After reviewing this condensed version of Japanese history, what interpretation is to be made of it? What, if any, significant conclusions are to be drawn from the unholy record? Surely the fact that Japan has been engaged in war of one sort or another for 17 out of the past 45 years— against seven different nations—has some meaning.
It has. It means that our devious search for the person or persons responsible for the Japanese attack against us is at its end. At last the culprit stands exposed in his true light, and like the denouement in any murder mystery thriller—which in truth this is—the guilty person is the one individual that we least suspected.
The guilty person is none other than the poor, little Japanese average man; the one with the nearsighted eyes and the buck- teeth; the one they would have us believe is essentially harmless!
Can any sensible person believe otherwise? Can anyone think that any band or group of hotheads could lead a people, even the Japanese, through the perpetual blood bath that has been their lot without the consent and connivance of those very people themselves? Perhaps an army clique or a secret society or the like might plunge an unwilling nation into one year of war, or two years, or even three or four—but seventeen years! That is not possible.
Why has the Japanese average man given his support to this program; why has he let himself in for all these years of “sweat and toil, blood and tears”?
The answer is that he has used, or attempted to use, war as a means to a very obvious end: the improvement or salvation of his economic lot. The Japanese have never fought a war for any other reason. True enough, the desired end has not always been realized: the peace that followed his first victory over China, for example, brought him only moderate returns; against Russia on the other hand, he was successful beyond his wildest dreams. The war against Germany can be entered in black on whatever ledgers he keeps; the campaign in Manchuria in red. And so it has gone: a success here, a failure there, but through it all the Japanese average man has deviated not once from the end in view: the improvement or salvation of his economic lot. That is the reason he has put up with the 17 years of the hell that war entails, and that is the only reason.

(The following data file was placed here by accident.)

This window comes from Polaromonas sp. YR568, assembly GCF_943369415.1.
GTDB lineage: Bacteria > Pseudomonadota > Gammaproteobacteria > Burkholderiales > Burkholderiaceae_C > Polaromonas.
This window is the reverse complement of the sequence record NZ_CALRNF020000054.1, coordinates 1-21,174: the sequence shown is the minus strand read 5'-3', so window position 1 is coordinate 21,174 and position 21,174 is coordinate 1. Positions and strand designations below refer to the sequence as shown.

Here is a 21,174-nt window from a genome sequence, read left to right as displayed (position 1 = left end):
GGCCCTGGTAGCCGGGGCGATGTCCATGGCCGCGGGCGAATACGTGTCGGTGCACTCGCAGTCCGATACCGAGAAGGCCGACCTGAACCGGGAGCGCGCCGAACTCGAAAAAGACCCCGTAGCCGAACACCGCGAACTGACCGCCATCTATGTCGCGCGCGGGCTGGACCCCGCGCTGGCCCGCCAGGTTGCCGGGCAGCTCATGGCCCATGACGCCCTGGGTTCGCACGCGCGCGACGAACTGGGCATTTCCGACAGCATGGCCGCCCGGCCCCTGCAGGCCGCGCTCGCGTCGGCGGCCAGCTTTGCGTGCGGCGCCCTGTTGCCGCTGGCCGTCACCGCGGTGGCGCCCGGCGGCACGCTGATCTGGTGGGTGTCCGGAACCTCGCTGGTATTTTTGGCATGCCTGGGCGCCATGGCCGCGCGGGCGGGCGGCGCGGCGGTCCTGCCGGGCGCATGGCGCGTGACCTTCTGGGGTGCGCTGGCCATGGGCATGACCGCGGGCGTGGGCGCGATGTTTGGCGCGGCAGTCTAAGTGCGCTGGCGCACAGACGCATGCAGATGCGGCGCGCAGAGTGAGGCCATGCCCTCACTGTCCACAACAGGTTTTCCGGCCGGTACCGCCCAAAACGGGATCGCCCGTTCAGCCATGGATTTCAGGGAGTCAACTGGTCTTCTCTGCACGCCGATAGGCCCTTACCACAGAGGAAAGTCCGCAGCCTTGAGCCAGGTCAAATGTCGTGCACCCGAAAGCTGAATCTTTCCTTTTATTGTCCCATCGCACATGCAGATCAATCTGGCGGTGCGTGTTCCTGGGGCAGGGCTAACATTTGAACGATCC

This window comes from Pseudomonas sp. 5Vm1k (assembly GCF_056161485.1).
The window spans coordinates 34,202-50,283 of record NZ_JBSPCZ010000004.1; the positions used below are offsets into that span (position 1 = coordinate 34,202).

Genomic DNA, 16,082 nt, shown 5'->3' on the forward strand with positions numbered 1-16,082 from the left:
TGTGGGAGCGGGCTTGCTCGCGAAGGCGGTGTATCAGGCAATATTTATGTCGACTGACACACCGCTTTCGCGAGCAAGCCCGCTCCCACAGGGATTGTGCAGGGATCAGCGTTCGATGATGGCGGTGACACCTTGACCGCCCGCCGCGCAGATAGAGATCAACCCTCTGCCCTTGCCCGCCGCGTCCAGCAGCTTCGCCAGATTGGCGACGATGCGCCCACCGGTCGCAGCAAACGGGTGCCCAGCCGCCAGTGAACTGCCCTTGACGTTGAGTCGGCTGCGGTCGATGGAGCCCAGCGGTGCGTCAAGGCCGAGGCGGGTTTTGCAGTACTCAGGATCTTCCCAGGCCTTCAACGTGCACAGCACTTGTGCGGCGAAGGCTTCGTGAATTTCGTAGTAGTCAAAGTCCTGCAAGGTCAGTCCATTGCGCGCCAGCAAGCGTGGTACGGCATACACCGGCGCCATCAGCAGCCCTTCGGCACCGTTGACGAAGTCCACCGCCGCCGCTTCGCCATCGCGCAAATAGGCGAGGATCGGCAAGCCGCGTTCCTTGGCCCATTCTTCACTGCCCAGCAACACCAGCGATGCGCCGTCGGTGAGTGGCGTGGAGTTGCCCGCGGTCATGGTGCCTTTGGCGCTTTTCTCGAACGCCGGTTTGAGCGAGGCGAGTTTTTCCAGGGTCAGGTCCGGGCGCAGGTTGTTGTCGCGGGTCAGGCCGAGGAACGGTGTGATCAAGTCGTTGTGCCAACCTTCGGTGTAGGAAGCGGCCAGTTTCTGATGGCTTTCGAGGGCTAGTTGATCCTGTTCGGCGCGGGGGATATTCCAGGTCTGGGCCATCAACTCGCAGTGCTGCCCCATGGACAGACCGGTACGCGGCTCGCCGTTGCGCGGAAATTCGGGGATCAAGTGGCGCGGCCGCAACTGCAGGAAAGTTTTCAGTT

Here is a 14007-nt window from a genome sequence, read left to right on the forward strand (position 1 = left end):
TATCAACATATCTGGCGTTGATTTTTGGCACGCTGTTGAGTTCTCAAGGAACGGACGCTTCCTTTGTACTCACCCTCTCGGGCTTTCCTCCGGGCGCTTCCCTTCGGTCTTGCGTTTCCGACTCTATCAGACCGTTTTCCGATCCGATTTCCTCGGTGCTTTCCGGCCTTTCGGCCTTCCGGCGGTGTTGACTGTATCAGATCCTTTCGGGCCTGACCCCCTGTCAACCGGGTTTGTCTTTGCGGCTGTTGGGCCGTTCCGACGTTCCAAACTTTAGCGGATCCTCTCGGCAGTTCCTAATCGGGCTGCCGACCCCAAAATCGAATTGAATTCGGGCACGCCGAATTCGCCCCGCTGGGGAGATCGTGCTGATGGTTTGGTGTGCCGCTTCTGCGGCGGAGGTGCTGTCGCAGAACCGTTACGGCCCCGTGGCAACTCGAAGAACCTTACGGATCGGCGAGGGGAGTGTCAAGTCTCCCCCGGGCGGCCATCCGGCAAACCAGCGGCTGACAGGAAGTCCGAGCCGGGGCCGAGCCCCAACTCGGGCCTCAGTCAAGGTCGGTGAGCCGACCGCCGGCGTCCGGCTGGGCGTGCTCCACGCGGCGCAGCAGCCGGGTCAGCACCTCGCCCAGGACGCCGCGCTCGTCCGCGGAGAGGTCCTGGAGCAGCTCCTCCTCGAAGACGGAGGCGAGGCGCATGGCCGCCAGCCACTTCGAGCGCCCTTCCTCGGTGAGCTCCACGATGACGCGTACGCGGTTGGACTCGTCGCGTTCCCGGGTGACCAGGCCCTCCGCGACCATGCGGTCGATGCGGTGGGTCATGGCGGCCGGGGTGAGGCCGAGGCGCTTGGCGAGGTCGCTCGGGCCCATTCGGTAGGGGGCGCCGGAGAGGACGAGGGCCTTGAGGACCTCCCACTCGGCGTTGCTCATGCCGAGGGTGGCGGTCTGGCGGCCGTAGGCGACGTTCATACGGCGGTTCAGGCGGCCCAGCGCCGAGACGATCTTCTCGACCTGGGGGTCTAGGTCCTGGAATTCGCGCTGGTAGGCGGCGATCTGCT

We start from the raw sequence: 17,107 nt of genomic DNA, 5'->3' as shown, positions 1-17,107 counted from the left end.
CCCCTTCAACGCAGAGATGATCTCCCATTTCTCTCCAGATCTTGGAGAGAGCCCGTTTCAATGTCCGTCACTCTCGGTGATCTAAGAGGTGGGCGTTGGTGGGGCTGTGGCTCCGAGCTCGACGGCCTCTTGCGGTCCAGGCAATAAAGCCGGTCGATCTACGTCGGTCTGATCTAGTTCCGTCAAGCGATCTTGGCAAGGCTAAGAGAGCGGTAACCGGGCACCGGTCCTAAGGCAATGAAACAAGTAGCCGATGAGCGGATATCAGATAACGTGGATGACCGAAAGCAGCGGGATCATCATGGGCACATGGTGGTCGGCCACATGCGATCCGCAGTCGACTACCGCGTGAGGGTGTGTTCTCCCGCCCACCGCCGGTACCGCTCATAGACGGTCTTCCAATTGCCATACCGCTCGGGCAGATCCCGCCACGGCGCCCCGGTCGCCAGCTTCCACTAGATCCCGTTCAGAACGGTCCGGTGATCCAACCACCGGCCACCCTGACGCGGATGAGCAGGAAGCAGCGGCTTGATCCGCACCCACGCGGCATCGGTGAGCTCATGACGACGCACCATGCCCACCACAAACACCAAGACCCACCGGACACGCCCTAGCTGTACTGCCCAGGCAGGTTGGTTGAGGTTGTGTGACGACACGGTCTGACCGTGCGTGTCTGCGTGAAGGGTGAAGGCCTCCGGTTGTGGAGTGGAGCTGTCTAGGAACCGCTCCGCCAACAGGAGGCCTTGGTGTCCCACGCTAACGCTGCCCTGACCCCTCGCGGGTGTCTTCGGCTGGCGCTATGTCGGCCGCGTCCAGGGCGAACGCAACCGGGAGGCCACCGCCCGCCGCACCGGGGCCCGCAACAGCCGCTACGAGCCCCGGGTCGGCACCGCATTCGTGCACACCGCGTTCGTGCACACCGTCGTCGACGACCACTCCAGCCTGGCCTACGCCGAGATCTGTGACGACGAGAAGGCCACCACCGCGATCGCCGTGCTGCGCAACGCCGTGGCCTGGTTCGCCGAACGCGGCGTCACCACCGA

Of course, the argument will be advanced that economic benefits do not accrue to war’s victors any more; that war these days treats victor and vanquished with equal contempt and ruins them both. Furthermore, it will be said that average men never partake in war’s spoils anyhow, even should there be any.